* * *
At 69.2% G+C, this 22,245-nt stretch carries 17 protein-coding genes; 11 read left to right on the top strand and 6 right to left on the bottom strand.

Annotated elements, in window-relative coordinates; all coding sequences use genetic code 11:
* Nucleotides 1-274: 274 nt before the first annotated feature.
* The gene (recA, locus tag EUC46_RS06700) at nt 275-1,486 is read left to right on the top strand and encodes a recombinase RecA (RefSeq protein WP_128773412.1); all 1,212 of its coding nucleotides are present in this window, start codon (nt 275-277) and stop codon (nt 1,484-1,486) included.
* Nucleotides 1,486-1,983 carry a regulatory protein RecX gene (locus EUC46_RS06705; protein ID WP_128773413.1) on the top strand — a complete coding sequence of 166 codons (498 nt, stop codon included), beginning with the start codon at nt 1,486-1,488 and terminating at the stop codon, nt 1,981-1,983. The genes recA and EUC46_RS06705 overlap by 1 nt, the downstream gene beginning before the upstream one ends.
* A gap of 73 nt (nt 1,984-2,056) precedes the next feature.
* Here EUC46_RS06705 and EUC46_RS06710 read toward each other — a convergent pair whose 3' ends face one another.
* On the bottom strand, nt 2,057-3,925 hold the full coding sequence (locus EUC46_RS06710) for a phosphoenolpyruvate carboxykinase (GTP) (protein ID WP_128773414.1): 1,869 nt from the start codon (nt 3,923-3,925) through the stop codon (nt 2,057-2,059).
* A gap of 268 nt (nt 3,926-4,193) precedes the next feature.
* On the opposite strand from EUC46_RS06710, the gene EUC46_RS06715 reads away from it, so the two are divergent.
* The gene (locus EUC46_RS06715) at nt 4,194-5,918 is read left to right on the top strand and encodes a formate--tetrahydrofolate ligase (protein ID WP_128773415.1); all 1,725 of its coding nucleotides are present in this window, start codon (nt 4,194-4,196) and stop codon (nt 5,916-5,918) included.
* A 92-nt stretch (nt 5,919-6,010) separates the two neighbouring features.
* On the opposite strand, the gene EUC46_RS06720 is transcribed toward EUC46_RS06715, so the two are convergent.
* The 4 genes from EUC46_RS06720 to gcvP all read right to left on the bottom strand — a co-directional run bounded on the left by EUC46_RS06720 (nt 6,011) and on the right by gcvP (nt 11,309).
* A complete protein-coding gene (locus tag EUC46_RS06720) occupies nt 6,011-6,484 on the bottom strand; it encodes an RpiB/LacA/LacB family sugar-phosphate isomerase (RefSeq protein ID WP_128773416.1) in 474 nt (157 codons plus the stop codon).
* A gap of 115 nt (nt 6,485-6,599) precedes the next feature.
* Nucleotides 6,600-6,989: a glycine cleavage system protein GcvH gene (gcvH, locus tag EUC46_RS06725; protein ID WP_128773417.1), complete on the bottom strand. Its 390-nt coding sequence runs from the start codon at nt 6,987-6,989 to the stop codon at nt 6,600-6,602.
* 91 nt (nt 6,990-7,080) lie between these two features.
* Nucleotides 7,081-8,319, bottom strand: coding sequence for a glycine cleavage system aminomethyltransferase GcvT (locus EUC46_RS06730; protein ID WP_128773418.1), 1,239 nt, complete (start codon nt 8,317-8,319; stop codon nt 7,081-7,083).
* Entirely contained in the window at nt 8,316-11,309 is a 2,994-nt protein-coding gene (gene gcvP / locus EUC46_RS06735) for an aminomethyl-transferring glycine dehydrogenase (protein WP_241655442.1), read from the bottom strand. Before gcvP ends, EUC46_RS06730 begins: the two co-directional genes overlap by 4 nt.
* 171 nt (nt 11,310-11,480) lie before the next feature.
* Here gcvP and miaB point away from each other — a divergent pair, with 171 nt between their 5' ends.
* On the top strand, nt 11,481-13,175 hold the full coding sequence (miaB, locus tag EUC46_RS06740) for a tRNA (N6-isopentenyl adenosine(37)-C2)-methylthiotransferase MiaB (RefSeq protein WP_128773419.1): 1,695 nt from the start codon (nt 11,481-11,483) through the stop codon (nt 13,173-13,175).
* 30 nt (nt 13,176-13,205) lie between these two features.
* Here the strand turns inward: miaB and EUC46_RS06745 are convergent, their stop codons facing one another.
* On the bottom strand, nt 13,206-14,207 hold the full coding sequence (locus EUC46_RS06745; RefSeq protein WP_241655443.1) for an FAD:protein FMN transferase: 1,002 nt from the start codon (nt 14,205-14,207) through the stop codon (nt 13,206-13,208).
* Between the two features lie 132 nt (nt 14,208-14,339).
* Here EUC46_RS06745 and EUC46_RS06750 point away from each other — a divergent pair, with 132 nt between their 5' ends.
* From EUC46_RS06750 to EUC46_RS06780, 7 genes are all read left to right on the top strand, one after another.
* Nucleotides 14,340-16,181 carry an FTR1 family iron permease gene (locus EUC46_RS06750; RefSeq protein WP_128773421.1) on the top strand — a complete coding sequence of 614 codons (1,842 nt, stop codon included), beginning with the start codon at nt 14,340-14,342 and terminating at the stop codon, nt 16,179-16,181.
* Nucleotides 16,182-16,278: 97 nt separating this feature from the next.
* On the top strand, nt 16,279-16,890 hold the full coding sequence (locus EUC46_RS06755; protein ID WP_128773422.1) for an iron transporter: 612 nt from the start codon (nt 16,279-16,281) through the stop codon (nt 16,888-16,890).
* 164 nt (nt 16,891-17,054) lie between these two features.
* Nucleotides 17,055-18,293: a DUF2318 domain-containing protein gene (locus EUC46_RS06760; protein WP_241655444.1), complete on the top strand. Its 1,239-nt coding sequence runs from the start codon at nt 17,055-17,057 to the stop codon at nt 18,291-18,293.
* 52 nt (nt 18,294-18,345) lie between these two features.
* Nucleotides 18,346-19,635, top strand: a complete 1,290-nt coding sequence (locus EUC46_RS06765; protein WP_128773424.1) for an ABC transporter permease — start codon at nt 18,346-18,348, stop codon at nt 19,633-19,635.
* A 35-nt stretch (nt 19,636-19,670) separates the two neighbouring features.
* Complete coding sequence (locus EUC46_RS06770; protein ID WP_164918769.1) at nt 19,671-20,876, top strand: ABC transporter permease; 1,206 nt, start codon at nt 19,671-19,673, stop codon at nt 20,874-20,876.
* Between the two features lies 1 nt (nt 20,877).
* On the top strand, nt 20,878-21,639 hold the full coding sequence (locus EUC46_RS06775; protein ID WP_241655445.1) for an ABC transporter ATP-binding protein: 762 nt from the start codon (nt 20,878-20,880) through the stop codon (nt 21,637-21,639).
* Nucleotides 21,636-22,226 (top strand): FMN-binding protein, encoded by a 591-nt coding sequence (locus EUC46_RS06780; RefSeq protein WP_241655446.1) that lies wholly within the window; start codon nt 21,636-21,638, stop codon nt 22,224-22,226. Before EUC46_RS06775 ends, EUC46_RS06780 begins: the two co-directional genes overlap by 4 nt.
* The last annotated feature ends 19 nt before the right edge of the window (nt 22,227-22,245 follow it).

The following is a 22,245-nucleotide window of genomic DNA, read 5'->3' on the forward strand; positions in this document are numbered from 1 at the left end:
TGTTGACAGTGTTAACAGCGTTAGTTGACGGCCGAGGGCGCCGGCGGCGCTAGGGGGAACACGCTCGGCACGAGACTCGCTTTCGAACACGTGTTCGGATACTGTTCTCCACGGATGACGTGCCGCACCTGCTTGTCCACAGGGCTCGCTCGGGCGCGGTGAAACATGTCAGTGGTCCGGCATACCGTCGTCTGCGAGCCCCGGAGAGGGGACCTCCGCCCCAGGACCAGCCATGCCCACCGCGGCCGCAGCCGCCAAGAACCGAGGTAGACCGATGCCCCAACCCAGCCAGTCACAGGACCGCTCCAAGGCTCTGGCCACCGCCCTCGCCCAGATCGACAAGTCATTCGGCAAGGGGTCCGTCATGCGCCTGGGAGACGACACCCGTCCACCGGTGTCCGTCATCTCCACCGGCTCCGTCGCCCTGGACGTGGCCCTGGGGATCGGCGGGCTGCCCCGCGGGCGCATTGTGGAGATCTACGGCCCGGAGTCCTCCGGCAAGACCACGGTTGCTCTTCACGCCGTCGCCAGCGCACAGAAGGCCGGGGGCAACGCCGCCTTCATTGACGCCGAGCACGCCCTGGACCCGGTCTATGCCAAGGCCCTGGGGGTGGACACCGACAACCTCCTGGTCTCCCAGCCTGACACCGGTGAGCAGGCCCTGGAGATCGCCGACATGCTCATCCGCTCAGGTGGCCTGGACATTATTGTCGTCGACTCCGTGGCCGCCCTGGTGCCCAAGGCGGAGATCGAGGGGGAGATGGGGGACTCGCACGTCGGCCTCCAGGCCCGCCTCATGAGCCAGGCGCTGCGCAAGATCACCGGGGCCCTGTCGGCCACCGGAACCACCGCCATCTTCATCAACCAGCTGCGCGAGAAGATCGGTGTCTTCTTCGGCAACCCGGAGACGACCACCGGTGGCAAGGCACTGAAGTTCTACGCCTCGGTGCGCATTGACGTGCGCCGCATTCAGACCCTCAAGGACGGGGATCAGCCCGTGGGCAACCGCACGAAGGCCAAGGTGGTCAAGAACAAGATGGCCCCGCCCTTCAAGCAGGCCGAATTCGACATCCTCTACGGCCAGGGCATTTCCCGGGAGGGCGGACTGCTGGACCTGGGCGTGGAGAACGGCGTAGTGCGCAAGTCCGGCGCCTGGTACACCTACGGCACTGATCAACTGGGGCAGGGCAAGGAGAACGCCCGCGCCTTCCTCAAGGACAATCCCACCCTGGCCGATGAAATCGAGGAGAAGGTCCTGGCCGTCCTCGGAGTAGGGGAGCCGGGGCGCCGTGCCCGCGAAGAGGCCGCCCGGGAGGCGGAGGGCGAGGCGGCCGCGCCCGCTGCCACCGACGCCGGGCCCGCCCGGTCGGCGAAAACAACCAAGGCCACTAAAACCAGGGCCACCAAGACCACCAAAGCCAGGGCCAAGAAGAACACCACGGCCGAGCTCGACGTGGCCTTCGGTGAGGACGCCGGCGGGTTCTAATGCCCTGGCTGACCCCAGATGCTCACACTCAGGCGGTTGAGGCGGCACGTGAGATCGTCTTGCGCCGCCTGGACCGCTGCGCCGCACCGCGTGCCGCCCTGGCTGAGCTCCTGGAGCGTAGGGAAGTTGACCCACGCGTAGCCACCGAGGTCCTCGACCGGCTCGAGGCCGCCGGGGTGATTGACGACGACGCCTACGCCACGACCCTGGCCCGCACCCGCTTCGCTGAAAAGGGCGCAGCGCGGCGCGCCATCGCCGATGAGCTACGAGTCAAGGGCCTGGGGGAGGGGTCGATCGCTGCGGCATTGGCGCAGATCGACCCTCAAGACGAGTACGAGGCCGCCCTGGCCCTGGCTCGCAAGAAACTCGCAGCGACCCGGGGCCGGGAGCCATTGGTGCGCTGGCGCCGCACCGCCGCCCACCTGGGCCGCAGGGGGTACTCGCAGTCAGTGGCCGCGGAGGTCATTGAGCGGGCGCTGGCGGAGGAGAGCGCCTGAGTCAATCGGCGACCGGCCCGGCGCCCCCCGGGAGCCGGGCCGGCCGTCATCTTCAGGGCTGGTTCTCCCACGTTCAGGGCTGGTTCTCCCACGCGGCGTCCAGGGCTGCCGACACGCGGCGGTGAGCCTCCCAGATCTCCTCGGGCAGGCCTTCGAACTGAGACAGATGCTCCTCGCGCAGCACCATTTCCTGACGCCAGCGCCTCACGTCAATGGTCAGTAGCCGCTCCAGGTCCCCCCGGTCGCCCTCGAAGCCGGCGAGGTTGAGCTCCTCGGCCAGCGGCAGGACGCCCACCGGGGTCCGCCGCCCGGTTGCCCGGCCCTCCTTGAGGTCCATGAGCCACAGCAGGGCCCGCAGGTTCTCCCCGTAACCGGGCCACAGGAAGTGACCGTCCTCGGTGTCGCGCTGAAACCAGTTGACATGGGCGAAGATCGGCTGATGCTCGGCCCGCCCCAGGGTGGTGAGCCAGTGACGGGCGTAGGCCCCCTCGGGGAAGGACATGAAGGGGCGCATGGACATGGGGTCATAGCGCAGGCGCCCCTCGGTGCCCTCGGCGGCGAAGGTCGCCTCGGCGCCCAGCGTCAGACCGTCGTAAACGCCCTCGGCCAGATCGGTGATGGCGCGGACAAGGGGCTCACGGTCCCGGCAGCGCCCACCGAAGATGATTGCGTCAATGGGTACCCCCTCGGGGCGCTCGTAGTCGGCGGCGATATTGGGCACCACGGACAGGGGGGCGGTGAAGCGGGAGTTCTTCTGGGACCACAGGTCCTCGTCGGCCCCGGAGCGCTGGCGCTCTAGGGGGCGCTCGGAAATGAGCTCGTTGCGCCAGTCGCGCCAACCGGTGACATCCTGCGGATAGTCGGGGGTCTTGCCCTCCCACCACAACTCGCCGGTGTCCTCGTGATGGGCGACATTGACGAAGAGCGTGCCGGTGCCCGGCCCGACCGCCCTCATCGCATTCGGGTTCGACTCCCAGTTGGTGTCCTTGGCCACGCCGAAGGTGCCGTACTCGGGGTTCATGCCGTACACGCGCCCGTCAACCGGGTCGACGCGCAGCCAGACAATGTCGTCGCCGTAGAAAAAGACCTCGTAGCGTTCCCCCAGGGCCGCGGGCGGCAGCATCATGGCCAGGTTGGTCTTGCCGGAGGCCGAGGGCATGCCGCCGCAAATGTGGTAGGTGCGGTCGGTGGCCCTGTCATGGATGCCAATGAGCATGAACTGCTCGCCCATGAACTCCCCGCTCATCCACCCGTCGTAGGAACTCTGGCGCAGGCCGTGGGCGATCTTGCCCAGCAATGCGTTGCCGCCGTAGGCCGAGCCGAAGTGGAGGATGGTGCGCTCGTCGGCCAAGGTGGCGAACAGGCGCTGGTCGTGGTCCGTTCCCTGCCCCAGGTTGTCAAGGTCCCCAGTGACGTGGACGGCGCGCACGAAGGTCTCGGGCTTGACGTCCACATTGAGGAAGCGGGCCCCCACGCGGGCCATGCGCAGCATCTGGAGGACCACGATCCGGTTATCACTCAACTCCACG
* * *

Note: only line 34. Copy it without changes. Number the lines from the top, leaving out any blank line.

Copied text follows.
* Nucleotides 17,055-18,293: a DUF2318 domain-containing protein gene (locus EUC46_RS06760; protein WP_241655444.1), complete on the top strand. Its 1,239-nt coding sequence runs from the start codon at nt 17,055-17,057 to the stop codon at nt 18,291-18,293.